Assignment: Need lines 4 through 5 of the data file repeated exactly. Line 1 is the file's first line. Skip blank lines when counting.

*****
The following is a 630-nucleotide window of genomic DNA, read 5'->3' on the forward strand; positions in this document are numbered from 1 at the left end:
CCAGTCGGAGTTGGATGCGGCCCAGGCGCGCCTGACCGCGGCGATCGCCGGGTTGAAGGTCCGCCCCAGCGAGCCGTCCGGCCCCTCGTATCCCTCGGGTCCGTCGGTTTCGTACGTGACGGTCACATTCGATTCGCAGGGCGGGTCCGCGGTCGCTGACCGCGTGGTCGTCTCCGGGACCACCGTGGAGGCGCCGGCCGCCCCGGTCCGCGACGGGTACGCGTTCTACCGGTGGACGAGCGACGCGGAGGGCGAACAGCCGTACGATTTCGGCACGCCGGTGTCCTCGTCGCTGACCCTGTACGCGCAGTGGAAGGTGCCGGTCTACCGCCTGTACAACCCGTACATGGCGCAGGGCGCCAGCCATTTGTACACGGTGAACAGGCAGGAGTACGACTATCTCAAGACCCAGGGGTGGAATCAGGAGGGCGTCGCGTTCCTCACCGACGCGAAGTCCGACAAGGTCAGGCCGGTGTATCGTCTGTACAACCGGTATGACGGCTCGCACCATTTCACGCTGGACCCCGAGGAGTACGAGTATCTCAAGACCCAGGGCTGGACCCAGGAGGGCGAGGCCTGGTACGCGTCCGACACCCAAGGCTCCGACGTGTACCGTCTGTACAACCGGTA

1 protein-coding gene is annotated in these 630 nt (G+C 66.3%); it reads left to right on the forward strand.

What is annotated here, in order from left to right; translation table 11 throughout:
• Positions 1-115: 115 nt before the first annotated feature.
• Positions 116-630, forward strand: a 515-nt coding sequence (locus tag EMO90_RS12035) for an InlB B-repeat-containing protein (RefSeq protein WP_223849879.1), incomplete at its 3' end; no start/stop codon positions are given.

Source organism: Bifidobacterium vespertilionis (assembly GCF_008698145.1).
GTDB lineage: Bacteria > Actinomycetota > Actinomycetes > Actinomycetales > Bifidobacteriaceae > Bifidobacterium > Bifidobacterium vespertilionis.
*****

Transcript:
What is annotated here, in order from left to right; translation table 11 throughout:
• Positions 1-115: 115 nt before the first annotated feature.